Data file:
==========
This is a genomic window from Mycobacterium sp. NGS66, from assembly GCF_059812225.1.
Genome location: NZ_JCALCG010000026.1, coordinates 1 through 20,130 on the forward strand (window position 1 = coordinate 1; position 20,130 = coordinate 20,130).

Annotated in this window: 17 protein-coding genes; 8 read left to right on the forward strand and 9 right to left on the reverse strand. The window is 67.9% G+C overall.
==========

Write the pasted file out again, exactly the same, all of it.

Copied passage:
This is a genomic window from Mycobacterium sp. NGS66, from assembly GCF_059812225.1.
Genome location: NZ_JCALCG010000026.1, coordinates 1 through 20,130 on the forward strand (window position 1 = coordinate 1; position 20,130 = coordinate 20,130).

Annotated in this window: 17 protein-coding genes; 8 read left to right on the forward strand and 9 right to left on the reverse strand. The window is 67.9% G+C overall.